We’ve all experienced that uncomfortable pins and needles sensation when a foot falls asleep. But if it’s happened to you while running, you might be concerned about what it means.
Although it may seem odd to experience numbness in a limb while using it, having numb feet when running isn’t uncommon! Here’s why it happens and what you can do to prevent it.
What is foot numbness from running?
Runners don’t always experience numb feet when running in the same way. For example, you might notice a loss of sensation in any of the following areas:
- The side of your foot
- The top of your foot
- The sole of your foot
- One or more toes
You might also feel that familiar pins and needles sensation all over your foot, similar to what happens when you sit cross-legged for too long.
Why you might get numb feet when running: 7 possible reasons
There can be several reasons why your feet feel numb when running. Here are some of the most common causes.
Jumping into running full force as a beginner or suddenly ramping up the intensity of your training program and duration of your runs can cause injuries. Common ones include tendonitis, ruptured tendons, and stress fractures.1
In some cases, you might also experience swelling in your feet, which may press on your nerves and cause numbness.
To avoid overuse injuries and numb feet when running, take it slow! Gradually increase your mileage by about 10 percent a week if you want to run further. If you’re just starting your running journey, begin with the run/walk method to ease into it. And if you feel extra tired or sore after a run, it’s probably your body telling you that you need rest.
Dehydration can constrict your blood vessels and make you retain water, leading to increased swelling and nerve compression.
To avoid this, drink more water and add electrolytes so it works better for you. Watch for symptoms of dehydration, such as dizziness, headaches, tiredness, and dry lips and mouth.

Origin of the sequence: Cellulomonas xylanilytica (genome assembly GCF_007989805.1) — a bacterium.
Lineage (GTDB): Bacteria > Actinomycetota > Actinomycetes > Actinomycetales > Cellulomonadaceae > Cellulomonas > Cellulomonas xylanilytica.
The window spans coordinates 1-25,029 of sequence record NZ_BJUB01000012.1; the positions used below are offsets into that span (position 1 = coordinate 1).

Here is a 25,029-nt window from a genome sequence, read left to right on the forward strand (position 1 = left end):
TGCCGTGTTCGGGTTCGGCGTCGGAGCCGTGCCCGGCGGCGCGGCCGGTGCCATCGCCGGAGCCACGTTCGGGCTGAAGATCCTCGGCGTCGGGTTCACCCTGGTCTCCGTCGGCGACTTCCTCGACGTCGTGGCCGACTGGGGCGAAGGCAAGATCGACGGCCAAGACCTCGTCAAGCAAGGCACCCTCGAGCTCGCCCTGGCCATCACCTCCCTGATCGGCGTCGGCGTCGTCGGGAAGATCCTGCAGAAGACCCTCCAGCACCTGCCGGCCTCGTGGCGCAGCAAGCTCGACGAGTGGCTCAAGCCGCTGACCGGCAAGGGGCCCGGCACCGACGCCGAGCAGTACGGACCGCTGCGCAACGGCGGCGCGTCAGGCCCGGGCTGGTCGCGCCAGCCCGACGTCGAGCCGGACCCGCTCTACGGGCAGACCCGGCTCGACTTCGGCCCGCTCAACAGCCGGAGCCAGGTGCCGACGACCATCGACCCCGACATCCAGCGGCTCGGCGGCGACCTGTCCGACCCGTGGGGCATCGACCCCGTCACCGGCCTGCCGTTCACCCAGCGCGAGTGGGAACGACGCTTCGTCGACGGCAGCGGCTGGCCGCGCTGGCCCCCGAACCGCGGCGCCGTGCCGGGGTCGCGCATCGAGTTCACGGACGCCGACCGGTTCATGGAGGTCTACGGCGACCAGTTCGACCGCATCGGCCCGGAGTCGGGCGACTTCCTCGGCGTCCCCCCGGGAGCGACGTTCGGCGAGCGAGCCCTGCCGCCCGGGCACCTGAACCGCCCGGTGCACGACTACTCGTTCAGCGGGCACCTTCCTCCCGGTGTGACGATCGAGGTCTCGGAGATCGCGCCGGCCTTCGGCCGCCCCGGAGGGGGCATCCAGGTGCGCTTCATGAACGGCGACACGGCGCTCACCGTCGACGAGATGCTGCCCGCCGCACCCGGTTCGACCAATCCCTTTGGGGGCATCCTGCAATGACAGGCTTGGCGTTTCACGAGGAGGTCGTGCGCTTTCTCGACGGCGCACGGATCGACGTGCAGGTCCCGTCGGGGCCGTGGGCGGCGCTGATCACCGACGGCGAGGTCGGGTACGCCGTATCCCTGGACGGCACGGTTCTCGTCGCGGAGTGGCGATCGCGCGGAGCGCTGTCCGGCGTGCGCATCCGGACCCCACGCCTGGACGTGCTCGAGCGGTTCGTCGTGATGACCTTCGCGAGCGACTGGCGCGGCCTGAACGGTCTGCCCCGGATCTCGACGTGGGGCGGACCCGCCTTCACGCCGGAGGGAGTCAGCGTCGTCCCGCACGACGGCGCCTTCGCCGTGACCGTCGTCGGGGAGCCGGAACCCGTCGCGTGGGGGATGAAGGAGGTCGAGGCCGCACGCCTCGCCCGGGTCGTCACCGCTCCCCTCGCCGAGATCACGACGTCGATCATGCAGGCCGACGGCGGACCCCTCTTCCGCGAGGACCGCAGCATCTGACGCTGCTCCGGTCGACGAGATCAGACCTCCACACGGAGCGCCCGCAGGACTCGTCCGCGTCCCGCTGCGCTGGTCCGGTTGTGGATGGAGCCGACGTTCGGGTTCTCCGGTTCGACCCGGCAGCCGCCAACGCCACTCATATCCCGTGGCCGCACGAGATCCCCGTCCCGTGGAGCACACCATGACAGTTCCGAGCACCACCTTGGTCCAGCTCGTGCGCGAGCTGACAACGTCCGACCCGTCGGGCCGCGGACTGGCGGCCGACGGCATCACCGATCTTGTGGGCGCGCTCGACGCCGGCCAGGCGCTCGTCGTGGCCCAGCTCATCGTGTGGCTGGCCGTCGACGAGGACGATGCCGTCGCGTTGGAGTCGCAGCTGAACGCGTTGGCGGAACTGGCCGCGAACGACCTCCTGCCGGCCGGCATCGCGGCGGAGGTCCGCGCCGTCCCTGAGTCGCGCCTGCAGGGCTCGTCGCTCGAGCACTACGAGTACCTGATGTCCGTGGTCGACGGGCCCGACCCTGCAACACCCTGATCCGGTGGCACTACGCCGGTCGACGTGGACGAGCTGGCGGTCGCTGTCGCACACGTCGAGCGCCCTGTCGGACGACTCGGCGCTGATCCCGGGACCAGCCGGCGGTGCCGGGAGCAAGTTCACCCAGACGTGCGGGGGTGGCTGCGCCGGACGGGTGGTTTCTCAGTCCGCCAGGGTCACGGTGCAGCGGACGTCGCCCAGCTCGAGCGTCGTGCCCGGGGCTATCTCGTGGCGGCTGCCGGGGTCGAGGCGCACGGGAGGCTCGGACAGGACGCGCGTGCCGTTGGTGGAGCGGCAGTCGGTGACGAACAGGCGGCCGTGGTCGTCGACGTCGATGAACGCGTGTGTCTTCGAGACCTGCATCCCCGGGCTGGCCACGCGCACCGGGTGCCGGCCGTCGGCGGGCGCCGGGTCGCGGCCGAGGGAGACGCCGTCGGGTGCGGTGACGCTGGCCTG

3. Tight muscles
If your muscles are tight, they won’t be able to move through their full range of motion, and other parts of your body will compensate. Muscle tightness in specific areas like your quadriceps, calves, or hamstrings can put additional pressure on the nerves in your feet, causing numbness.
Fortunately, it’s relatively easy to relieve muscle tightness and prevent this from happening. For example, warming up before every run and cooling down afterward will go a long way to help loosen stiff and inflexible muscles.
You can also create a fitness routine incorporating flexibility exercises, like yoga and foam rolling. Regular massages can also help work out kinks and tightness in your muscles.
4. Poor-fitting shoes
If your running shoes are too small, they can squeeze your feet and put additional pressure on your nerves, resulting in numb feet when running. When you run, your feet also swell, making your shoes feel too tight.
Tying your laces too tightly can also compress the nerves on the tops of your feet, causing numbness.
Fixing this issue is easy, although it will require an investment in new running shoes. If you need help, head to a running store and work with a professional shoe fitter to figure out how to pick the best running shoes for you.
Ultimately, securing the right fit will require finding a pair that fits the length and width of your foot, offers proper support, and accommodates your specific running gait.
5. Running form
Your running form can sometimes put too much pressure on your feet, leading to numb feet when running.